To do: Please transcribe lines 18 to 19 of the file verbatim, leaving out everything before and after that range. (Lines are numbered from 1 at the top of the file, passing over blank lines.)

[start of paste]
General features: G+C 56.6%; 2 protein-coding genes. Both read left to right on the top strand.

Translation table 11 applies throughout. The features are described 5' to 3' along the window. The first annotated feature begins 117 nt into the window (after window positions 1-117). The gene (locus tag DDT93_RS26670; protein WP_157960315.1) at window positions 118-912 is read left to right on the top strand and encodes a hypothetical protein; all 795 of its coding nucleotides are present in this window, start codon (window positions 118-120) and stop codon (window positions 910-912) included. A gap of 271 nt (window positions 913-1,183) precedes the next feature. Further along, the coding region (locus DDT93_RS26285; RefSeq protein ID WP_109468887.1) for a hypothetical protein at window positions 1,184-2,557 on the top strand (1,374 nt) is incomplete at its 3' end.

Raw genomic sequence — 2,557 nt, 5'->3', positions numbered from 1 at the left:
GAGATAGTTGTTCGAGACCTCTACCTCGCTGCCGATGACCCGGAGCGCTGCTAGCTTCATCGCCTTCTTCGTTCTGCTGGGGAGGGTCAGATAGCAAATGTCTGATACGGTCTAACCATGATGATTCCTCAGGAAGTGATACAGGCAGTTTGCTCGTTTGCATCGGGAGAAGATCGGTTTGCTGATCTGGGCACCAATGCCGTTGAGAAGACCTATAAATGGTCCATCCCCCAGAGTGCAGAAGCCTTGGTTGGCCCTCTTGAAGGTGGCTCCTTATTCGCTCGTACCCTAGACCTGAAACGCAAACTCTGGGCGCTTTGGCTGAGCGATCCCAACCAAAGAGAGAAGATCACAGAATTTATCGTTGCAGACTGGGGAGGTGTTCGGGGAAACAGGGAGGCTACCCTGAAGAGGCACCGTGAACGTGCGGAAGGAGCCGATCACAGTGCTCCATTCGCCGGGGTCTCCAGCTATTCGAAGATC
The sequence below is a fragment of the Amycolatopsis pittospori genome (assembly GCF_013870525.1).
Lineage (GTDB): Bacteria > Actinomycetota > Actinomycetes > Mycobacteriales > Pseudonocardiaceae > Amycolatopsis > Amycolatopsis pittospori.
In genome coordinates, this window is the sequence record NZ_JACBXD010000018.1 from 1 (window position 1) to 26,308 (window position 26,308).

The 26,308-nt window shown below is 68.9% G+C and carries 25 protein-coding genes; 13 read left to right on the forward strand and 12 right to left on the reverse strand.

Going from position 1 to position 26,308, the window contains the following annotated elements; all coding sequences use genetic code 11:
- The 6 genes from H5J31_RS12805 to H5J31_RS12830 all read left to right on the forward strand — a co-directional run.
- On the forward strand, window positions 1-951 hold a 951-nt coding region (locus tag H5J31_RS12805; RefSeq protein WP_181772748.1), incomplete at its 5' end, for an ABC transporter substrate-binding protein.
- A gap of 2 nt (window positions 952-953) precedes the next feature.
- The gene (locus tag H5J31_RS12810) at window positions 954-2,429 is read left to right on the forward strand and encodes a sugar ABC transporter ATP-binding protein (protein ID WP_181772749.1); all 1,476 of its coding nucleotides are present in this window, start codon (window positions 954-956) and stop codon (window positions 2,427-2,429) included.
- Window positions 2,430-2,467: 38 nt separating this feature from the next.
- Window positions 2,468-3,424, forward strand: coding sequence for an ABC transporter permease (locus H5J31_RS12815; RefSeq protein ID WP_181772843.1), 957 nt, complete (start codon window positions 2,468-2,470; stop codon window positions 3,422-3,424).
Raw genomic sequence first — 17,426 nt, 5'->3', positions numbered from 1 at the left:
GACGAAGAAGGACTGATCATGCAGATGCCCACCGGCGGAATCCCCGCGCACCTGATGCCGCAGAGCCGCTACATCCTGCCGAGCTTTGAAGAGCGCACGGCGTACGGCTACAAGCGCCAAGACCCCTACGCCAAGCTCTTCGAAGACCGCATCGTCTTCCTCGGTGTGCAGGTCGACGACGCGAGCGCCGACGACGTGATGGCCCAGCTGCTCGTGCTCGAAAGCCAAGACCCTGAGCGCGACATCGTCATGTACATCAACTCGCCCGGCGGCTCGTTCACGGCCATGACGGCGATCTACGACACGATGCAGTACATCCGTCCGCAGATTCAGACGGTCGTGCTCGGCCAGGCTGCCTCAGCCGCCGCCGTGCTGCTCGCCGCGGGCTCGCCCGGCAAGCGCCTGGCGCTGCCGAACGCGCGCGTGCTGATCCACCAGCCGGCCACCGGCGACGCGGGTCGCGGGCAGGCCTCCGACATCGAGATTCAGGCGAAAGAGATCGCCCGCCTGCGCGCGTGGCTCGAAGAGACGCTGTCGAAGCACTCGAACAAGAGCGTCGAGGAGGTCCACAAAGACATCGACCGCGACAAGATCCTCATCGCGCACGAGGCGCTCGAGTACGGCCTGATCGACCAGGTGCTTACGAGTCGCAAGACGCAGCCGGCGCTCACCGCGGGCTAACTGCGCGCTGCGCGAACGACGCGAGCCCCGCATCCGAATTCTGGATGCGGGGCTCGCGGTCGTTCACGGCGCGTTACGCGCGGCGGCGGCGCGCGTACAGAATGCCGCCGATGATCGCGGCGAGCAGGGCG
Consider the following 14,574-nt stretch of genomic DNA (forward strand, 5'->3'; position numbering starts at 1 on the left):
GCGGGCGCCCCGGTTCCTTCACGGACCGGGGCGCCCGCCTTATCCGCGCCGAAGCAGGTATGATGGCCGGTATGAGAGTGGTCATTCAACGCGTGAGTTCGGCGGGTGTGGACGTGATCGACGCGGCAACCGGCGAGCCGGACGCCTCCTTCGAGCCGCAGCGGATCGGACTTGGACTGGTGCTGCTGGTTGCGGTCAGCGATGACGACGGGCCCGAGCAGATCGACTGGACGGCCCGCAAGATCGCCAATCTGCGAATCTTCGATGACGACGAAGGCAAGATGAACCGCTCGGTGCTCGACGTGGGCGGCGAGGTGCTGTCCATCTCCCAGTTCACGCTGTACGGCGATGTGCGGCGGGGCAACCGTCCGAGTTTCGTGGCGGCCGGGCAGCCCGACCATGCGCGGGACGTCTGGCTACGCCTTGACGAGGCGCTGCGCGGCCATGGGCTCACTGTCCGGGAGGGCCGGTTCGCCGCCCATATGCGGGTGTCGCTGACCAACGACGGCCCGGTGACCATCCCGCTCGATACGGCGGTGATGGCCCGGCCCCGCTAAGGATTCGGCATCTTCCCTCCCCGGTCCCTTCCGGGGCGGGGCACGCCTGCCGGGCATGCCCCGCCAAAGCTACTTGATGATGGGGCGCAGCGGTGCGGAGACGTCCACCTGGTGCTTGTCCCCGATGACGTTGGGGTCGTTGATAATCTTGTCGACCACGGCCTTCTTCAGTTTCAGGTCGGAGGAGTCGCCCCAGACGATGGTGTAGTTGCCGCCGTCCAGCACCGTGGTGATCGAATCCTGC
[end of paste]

Consider the following 14,574-nt stretch of genomic DNA (forward strand, 5'->3'; position numbering starts at 1 on the left):
GCGGGCGCCCCGGTTCCTTCACGGACCGGGGCGCCCGCCTTATCCGCGCCGAAGCAGGTATGATGGCCGGTATGAGAGTGGTCATTCAACGCGTGAGTTCGGCGGGTGTGGACGTGATCGACGCGGCAACCGGCGAGCCGGACGCCTCCTTCGAGCCGCAGCGGATCGGACTTGGACTGGTGCTGCTGGTTGCGGTCAGCGATGACGACGGGCCCGAGCAGATCGACTGGACGGCCCGCAAGATCGCCAATCTGCGAATCTTCGATGACGACGAAGGCAAGATGAACCGCTCGGTGCTCGACGTGGGCGGCGAGGTGCTGTCCATCTCCCAGTTCACGCTGTACGGCGATGTGCGGCGGGGCAACCGTCCGAGTTTCGTGGCGGCCGGGCAGCCCGACCATGCGCGGGACGTCTGGCTACGCCTTGACGAGGCGCTGCGCGGCCATGGGCTCACTGTCCGGGAGGGCCGGTTCGCCGCCCATATGCGGGTGTCGCTGACCAACGACGGCCCGGTGACCATCCCGCTCGATACGGCGGTGATGGCCCGGCCCCGCTAAGGATTCGGCATCTTCCCTCCCCGGTCCCTTCCGGGGCGGGGCACGCCTGCCGGGCATGCCCCGCCAAAGCTACTTGATGATGGGGCGCAGCGGTGCGGAGACGTCCACCTGGTGCTTGTCCCCGATGACGTTGGGGTCGTTGATAATCTTGTCGACCACGGCCTTCTTCAGTTTCAGGTCGGAGGAGTCGCCCCAGACGATGGTGTAGTTGCCGCCGTCCAGCACCGTGGTGATCGAATCCTGC